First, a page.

We tried out Ghost when it was first released to Kickstarter backers a few weeks back, and found it to be a brilliantly simple way to blog in Markdown — that is, once you get it installed. That last point is far simpler today, thanks to the efforts of Ghost’s partners including our whole Envato team.
Here’s the tools you need to get a new Ghost-powered blog today:
If you’ve been following our articles for years, it’d be hard to not have heard of ZURB, the team behind a number of awesome yet simple web apps. There’s Reel for simple presentations, Axe for critiquing designs from your iPad, Chop for getting feedback on your code snippets, Strike for simple online todo lists, and more in their lineup of free web apps. Then, there’s their pro suite of Influence, Verify, Solidify, and Notable to help you present, get feedback on, and test your designs and mockups. ZURB also is the team behind Foundation, the responsive front-end framework that makes building modern sites much simpler.
With all those apps and tools already under their belt, the ZURB team decided to extend their reach a bit earlier this year when they bought out the design community Forrst. They’ve just released a private version of their fully redesigned Forrst, and it’s finally apparent how it fits into their vision.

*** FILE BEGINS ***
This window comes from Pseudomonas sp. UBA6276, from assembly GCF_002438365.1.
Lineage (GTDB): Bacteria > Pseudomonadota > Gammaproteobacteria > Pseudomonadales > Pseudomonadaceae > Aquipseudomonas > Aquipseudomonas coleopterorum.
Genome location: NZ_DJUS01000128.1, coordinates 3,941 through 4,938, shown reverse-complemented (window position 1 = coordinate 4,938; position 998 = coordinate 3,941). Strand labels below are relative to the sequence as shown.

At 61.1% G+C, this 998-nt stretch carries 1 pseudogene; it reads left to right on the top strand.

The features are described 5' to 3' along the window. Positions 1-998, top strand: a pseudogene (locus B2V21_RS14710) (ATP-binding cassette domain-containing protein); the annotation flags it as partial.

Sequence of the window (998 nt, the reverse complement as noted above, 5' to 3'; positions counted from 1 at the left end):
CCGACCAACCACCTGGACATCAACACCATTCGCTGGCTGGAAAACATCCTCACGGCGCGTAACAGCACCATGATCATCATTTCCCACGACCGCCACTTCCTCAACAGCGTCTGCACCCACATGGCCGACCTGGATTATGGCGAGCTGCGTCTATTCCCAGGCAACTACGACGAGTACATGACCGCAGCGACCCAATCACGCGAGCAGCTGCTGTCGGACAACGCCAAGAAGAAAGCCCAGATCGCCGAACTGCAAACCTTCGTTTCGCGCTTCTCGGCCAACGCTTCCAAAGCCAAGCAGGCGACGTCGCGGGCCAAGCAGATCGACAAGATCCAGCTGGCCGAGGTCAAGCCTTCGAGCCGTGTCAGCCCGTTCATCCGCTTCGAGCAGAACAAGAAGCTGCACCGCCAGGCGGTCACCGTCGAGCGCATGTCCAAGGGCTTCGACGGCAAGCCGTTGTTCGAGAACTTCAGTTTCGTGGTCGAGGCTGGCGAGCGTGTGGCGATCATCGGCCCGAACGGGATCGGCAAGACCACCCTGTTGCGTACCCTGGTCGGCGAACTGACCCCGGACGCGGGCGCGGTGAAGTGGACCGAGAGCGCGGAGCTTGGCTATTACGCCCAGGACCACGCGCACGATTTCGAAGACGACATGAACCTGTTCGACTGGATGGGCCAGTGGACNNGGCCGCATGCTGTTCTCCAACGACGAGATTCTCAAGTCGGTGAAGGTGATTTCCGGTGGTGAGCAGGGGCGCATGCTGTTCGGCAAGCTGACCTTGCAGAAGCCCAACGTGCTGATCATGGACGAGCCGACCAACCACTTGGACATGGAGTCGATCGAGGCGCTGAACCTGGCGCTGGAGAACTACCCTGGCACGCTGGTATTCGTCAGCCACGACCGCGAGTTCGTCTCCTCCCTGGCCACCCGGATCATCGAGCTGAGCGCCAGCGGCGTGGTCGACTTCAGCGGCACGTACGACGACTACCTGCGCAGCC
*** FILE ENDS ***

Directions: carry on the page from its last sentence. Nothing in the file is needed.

Wunderlist is easily one of the greatest simple todo list apps ever made. It’s one of the few todo list apps that most computer users would have almost definitely have heard of before. But then, it took off so well because it was free — combine that with native apps for almost every platform, including PCs with less todo list app options than the Mac and mobile platforms, and it seemed unstoppable.
That was only supposed to be the first stepping stone for the 6Wunderkinder team, though. They originally intended Wunderlist to be a basic free todo list app, then to follow up with Wunderkit as their pro collaboration app. That plan got scuttled, though, and instead they doubled down on Wunderlist, adding pro accounts and team features. The pro accounts brought task assignment, subtasks, and new backgrounds back in April, but with this month’s updates, Wunderlist now makes perfect sense as a great team collaboration app without making their simple todo list app any more difficult to use.